Ranikot

Posted on December 7, 2006
Filed Under >S.A.J. Shirazi, Architecture, Culture & Heritage, History, Travel
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S.A.J Shirazi

We had an earlier post on Ranikot here. S.A.J Shirazi now brings a very detailed historical post for ATP about this great fort. Clicking on photos will take you to their source and larger image sizes.

Sindh has been cradle of ancient civilization. The explored archaeological sites are testimony to this fact. But much is still in the store to be explored and investigated in the field of archaeology and antiquity.

Moenjodaro is described as the most valuable site in the world being one of the oldest as its scripts have not been deciphered so far. Experts are of the view that a more serious exploration and excavation in various areas will unravel many mysteries of the ancient and glorious past of Sindh.

Sindh is full of old, historic and ancient sites which also include remains of ancient cities, forts, graveyards, mausoleums, monuments and more. One such mysterious site is Ranikot, in district Jamshoro about 90 km north of Hyderabad, which has been a riddle for historians, research, scholars and archaeologists.

It is said to be one of the largest forts of the world. The pre historic site of Amri is also near the fort. On a clear day one can even see Indus River 37 kilometers away to the east.The fort occupies an area of about 29 square km, with approximately 9 km diameters and wall averagely 10 meters high. It has four gates on its four sides and is nearly square shape. One that is always kept open is Sunn Gate. A perennial old Mohan River passes through its eastern and western gates with three natural springs inside.There are three fortresses inside Ranikot: Mirikot, Shergarh and Mohat Kot. Mirikot is located at a very safe place in the very heart of Ranikot. Some historians attribute Mirikot to Mirs of Sindh. There are ruins of the court harem, guest rooms and soldier quarters.

A spring emerging from an underground source near the Mohan Gate is named as parryen jo taro ( the spring of fairies). The local inhabitants tell that fairies come from far and wide on full moon nights to take bath.

There are different versions about its antiquity. This talismanic wonder is attributed by some historians to Arabs, by some to Sassanians, some connect it to Greeks, and some others to the Romans, Scythians and Parthians, who ruled the sub continent from 350 BC to 120 BC.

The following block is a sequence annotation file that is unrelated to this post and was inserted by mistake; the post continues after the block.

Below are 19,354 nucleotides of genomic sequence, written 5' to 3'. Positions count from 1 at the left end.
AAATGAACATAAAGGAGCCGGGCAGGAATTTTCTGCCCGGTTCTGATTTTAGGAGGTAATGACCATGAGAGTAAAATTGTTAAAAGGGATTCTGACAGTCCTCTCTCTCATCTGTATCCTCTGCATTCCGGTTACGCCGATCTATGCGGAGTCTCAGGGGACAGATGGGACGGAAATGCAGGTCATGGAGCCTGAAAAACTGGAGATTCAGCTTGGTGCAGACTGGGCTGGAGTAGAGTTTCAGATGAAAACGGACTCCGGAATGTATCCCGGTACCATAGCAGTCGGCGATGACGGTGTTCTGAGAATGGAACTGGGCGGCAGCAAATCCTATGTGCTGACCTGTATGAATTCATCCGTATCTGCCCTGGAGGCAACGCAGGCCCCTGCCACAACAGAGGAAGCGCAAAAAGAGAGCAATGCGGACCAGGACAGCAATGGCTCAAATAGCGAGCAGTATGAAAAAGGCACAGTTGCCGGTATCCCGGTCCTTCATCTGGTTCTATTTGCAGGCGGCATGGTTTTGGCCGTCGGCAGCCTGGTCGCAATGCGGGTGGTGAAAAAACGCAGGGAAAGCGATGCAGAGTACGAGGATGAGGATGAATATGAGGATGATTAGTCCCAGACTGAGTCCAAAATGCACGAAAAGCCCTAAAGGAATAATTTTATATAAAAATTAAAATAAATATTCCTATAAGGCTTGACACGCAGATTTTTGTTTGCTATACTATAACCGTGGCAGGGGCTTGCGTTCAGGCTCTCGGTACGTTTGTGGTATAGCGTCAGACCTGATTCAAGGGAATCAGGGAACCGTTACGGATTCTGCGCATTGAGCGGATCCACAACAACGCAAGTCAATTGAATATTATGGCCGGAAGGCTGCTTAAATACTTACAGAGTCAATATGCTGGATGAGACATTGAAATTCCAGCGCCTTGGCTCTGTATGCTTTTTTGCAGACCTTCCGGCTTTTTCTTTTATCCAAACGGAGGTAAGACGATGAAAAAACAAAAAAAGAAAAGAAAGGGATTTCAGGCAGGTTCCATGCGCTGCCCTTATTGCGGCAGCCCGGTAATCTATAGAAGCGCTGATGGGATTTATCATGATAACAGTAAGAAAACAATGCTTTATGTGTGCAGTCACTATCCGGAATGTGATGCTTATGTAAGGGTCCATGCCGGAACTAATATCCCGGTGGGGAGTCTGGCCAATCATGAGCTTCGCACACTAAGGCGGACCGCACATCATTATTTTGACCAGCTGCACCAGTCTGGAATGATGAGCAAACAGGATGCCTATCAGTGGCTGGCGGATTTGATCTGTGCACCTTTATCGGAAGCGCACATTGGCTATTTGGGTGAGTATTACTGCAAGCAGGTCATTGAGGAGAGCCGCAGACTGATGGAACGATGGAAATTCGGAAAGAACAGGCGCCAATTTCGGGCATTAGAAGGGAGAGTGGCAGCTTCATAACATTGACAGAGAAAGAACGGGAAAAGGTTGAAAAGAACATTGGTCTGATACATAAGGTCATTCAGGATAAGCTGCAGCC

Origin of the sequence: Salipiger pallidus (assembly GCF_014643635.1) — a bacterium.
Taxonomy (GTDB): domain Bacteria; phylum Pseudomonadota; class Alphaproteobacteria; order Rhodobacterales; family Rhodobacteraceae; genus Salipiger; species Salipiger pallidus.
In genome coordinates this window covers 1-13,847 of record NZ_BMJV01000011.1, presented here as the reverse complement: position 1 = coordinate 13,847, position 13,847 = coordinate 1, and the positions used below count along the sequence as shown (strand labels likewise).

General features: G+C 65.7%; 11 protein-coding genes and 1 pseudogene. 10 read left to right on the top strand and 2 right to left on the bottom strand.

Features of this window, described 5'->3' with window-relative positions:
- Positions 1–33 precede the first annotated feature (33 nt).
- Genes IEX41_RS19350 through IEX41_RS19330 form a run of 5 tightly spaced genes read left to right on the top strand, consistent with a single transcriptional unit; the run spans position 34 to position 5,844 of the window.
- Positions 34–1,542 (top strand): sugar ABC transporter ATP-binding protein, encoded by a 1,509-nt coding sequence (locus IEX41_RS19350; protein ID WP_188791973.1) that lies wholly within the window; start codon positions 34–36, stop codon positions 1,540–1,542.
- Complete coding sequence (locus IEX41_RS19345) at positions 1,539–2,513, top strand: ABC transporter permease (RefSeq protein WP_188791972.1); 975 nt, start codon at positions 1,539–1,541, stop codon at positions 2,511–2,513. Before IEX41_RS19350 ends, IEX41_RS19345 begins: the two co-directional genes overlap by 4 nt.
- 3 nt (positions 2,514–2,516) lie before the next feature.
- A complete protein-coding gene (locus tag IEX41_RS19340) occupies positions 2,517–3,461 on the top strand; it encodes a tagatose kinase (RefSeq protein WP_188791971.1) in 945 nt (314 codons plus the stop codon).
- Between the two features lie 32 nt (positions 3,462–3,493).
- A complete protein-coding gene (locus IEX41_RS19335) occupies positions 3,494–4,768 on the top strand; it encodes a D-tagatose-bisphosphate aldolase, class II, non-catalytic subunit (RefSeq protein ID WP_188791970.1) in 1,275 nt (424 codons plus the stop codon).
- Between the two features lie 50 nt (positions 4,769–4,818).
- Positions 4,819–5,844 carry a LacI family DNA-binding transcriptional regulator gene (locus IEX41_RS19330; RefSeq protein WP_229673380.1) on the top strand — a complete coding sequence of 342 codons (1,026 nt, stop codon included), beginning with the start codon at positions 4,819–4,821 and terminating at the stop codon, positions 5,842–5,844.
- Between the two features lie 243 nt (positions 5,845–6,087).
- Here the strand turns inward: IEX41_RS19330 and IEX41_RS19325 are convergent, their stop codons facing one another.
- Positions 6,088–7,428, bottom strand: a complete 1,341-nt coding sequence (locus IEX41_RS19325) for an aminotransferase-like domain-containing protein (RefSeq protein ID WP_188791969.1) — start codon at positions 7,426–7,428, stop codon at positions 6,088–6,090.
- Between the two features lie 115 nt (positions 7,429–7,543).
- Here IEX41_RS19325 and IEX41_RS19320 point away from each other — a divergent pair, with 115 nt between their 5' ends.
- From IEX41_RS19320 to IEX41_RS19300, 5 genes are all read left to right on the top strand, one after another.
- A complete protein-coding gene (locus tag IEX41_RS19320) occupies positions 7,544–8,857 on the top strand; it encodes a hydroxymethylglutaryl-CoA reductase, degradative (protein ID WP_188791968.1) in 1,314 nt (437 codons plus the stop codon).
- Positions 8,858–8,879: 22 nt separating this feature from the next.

The variety of the estimates can be gauged from the fact that at one end of the possible builders are Scythians and Parthians or Nawab Wali Muhammad Leghari, Prime Minister under the Talpur ruling dynasty. There is another reference that some Rajasthani queen “RaniÃ¢à ‚¬Â? built the fort. Despite many testimonies, the antiquity of the fort is still not established. The fort has not been included in the world heritage list yet.At present activities of animal husbandry, wildlife and some cultivation of crops can be seen in the fort. Some Khoso tribe people inhabit there.

Why this fort was built and who actually and originally built it is mystery and riddles which historians and archaeologists have to find out.

12 responses to “Ranikot”

  1. Owais Mughal says:

    I’ve looked at the urdu dictionary and the word ‘kot’ indeed means ‘fort’. I’ll do necessary corrections to remove redundancies in a bit

  2. Owais Mughal says:

    Pervaiz Sahib, redundancy in Ranikot fort is my mistake as I formatted the article for ATP. Shirazi sahib provided the article and I put the title on it. I must admit my ignorance that I didn’t know ‘kot’ meant ‘fort’. Let me research this word a bit and then I’ll correct it.

  3. Pervaiz Munir Alvi says:

    “I feel bad that govt. is not taking any care of this wonderful fort”

    Saadia Khan:
    Why we always wait for government and blame the government for our own inaction. Government has no time, money or interest in such projects. What folks like you and me, who care for our heritage, have to do is form a non-profit organization and petition the government for the custody of these historical orphans. After that solicit funds and do the actual preservation and restoration and then open the sites to public. It is a lot of work but some body especially well to do Pakistanis like yourself have to take the lead. Mere complaining will do nothing. Like to hear from others on this point. And to Shiazi: Is’n “Kot” and “Fort” redundant. Thanks for the informative post.

  4. Samdani says:

    That last picture with the heavily cemented stones is depressing and shows the lack of thought into keeping the historical integrity of the structure

  5. Saadia Khan says:

    Shirazi thank you much. Its pretty informative post. I feel bad that govt. is not taking any care of this wonderful fort and some people have taken this as their property. If it was a commercial area then all the animals and their owners would have been kicked out for a long time. But its sad, paisa bolta hai (money talks) in our country.

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